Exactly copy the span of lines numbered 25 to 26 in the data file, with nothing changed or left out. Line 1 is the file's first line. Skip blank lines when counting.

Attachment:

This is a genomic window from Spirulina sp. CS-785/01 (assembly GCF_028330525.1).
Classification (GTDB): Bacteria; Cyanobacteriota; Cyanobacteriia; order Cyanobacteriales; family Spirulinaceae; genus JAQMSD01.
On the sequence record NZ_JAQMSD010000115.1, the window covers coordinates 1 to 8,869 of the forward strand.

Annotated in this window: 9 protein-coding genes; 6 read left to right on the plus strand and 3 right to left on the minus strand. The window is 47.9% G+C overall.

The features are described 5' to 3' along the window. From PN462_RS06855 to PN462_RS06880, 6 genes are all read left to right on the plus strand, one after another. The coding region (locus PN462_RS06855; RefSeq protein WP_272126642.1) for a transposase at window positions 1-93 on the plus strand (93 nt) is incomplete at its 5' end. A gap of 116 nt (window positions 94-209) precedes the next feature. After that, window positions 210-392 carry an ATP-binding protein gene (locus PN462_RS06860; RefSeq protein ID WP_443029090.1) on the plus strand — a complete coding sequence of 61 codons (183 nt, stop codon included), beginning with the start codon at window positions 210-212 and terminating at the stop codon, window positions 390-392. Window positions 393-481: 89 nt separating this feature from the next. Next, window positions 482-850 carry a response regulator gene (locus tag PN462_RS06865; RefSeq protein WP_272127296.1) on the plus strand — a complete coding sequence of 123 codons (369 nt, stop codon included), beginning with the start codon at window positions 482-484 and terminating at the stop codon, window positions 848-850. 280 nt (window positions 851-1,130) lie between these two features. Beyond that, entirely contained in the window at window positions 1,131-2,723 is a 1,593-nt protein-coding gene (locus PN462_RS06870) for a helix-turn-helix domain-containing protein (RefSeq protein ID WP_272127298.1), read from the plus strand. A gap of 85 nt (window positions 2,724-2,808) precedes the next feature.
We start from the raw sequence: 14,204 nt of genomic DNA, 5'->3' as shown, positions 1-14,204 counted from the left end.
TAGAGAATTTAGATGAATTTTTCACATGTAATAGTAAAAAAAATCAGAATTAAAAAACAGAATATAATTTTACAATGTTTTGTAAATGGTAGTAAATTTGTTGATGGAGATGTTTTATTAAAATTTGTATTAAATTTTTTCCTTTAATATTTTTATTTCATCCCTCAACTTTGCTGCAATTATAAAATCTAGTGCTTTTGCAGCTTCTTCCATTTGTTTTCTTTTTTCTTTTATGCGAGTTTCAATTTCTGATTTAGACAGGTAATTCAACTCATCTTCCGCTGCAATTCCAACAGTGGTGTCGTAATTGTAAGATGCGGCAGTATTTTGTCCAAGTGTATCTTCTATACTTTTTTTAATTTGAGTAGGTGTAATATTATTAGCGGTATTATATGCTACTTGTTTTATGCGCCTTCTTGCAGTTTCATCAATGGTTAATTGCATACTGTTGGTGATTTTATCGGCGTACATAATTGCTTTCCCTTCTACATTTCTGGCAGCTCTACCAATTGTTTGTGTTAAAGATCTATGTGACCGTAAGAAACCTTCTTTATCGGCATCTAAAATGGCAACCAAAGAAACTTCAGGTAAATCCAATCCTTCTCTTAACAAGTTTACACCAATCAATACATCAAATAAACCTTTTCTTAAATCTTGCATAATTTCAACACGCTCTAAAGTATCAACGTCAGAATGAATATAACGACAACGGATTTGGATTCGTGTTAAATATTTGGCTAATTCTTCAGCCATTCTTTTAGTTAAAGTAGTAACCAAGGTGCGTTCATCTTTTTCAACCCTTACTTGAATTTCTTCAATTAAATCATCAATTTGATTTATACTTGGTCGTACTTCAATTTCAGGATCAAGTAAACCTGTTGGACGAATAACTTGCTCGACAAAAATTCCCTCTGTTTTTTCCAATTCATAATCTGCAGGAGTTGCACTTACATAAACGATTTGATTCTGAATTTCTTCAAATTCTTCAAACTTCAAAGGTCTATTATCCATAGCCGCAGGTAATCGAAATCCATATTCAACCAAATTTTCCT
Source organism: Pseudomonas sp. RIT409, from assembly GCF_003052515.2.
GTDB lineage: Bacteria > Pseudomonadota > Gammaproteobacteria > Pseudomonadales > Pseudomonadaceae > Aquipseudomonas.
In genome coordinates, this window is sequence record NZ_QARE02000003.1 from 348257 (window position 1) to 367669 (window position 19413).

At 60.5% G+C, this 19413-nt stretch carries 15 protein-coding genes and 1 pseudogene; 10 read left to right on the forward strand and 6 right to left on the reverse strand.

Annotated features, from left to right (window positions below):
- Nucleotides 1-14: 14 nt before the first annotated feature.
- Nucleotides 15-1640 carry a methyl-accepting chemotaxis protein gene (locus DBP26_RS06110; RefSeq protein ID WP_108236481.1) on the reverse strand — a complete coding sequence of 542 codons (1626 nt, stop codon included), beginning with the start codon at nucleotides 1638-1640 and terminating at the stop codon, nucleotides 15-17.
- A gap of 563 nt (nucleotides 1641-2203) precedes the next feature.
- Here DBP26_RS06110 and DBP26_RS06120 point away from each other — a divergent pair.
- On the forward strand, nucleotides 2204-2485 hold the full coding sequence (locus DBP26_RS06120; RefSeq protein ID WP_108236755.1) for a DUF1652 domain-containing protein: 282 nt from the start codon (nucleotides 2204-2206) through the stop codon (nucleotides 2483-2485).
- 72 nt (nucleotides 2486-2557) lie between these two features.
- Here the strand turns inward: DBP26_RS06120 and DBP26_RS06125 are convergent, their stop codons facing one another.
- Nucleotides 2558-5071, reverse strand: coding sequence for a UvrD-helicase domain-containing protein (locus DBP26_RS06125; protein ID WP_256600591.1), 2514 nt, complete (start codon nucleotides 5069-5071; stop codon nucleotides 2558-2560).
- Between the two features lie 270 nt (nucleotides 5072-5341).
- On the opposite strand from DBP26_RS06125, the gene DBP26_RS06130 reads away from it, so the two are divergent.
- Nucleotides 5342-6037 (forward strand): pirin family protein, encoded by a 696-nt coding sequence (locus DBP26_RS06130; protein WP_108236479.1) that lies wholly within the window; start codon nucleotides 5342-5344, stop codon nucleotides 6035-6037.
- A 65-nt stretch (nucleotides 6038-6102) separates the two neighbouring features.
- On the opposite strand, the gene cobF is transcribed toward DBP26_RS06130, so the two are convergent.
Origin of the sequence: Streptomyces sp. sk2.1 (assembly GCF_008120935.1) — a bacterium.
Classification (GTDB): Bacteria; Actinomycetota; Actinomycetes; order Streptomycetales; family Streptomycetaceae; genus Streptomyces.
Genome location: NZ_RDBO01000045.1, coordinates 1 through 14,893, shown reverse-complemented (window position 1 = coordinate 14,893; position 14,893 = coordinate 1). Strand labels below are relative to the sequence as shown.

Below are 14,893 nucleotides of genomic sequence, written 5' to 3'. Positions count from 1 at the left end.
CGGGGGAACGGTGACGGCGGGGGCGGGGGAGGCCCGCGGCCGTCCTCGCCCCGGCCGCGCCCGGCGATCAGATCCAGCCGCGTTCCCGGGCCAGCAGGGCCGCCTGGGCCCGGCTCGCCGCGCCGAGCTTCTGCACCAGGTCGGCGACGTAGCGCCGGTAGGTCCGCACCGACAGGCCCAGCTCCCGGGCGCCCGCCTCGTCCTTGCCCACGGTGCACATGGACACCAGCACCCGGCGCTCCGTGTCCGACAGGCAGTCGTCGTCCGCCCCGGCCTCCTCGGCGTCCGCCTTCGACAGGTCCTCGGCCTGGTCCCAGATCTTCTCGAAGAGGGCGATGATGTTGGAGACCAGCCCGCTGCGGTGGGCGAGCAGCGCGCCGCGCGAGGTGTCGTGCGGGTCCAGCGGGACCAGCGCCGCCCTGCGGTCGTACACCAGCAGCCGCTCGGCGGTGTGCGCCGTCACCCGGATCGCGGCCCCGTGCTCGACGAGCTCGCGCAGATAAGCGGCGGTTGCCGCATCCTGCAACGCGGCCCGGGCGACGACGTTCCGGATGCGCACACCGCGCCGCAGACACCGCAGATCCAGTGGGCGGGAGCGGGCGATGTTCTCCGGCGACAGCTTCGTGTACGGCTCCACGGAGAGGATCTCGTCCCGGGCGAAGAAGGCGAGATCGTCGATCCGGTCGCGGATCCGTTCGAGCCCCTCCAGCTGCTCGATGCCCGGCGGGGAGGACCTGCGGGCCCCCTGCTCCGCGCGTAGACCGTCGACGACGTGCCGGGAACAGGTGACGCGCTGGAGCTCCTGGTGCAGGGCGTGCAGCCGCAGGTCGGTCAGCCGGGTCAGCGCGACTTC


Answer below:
- On the opposite strand, the gene cobF is transcribed toward DBP26_RS06130, so the two are convergent.
Origin of the sequence: Streptomyces sp. sk2.1 (assembly GCF_008120935.1) — a bacterium.